Your ophthalmologist will determine if the treatment is appropriate for you. Only patients with active leaking of blood and fluid can benefit from it. The treatment that’s right for you will depend on the specific condition of your central retina (macula). We perform fluorescein angiography to determine whether there is leakage and photographs (optical coherent tomography) of the eye which show us the different layers of the retina to monitor the response to treatment.

How is the treatment given?

The drug is injected into your eye with a fine needle. Minimal discomfort is to be expected (equivalent to having blood taken from your arm). The procedure takes five to seven minutes, but the injection itself is over in less than 20 seconds. The injection is given with you in semi-reclined position in a chair. Local anesthetic drops are applied to numb your eye and minimize discomfort. Your eyelids and surface of the eye are cleaned to prevent infection. A small clip (speculum) will be used to keep the eye open . Further anesthetic is put into the eye. A few seconds later, the injection is given.

What happens after the treatment?

Most patients require a loading course of three injections at regular intervals of four to five  weeks. After the first three courses of injections, the majority of patients will require further injections depending on the leakiness of the blood vessels. Patients will need to be reviewed at regular intervals (usually four to six weeks) when further treatment might be given to maintain the benefits of therapy.

What are the risks with these injections?

As with any medical procedure, there is a small risk of complications following anti-VEGF treatment. These risks are all rare. Significant loss of vision due to this treatment is very uncommon.

  • Serious eye infection (one in 2,000 cases or less)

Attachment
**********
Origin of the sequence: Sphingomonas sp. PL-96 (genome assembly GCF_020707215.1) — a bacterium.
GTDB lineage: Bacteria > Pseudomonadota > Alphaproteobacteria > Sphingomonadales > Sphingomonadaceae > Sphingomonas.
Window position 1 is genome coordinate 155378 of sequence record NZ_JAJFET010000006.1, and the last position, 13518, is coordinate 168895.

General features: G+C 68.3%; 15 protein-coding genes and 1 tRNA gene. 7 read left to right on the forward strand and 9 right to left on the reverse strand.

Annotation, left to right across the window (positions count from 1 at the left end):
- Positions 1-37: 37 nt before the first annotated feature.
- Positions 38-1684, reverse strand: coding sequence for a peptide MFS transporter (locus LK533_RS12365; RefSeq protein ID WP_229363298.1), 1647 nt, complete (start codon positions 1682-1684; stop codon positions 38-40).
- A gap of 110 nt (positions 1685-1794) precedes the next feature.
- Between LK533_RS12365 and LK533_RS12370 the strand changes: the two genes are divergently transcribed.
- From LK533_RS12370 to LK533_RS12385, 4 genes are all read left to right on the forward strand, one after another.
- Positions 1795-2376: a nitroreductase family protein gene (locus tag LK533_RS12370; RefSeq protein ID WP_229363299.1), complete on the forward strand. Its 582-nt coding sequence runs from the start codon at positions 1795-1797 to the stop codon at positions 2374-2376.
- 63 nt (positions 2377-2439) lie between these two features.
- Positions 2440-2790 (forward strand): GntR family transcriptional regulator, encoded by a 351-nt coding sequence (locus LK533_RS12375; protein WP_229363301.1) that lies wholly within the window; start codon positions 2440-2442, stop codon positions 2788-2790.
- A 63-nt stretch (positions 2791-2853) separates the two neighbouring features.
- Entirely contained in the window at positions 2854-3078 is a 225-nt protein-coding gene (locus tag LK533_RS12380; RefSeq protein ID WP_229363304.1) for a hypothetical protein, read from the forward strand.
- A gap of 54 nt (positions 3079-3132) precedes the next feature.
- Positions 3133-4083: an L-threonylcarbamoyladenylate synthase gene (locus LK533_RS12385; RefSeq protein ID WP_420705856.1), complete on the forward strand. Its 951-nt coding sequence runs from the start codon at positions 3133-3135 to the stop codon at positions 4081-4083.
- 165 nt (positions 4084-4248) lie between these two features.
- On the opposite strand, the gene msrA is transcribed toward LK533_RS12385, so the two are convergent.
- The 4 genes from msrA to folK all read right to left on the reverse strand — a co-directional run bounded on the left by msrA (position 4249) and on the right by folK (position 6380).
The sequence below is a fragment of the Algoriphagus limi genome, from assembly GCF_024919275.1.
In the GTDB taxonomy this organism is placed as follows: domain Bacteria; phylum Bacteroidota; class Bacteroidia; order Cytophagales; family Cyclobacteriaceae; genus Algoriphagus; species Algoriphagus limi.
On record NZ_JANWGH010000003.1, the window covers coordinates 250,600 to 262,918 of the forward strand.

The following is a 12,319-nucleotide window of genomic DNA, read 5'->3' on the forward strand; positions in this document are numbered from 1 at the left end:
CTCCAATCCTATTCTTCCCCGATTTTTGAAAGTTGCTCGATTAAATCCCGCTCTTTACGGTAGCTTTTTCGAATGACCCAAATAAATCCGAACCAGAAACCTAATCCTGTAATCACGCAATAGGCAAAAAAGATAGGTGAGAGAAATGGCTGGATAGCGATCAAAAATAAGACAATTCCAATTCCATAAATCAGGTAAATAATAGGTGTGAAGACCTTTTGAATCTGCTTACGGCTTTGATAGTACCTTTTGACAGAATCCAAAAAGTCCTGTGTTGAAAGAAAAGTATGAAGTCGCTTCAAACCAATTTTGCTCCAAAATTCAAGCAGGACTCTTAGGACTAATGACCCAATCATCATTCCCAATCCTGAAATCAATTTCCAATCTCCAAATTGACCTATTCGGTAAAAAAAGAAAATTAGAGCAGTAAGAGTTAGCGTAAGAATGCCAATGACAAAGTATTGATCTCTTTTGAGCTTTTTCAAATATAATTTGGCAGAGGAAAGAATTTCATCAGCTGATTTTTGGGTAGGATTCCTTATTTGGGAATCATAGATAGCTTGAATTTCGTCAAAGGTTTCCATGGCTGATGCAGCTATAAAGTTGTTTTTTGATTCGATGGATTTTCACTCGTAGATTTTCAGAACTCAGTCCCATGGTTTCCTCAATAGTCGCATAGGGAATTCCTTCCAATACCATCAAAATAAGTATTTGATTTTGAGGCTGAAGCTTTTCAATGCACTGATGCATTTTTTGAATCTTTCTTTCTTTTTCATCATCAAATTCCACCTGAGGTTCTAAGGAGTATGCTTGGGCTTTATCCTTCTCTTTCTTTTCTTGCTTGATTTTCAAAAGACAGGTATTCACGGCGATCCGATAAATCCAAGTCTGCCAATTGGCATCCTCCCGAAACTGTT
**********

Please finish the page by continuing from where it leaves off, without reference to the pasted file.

• Detached retina
  • Increase in eye pressure
  • Blood clots and bleeding in the eye
  • Inflammation inside the eye
  • Cataract

Some common side effects that could occur include:

  • Red eye (there is usually a bleed on the white part/sub – conjunctival space at the point of injection, which clears in a week or two)
  • Sore and gritty eye (slight ache and discomfort lasting a day or two)

• ‘Blobs’ or ‘small specks’ in your vision (‘floaters’) might be seen for a few days after the injection. Also, there could be transient flashing lights or swirls of light immediately after the injection

Other information

You might notice some discomfort and redness for the first few days after your treatment. This is often due to the nature of the antiseptic used. If your eye becomes progressively red, sensitive to light, swollen and painful, or your vision gets worse after the anti-VEGF treatment, you must seek medical help. This might indicate infection and normally occurs within the first week after the injection, but the risk is minimal.

There are no special precautions following intravitreal injections. You can travel, and if you have any of the above problems, please see an ophthalmologist. Avoid getting water into your eye or swimming for the first few days.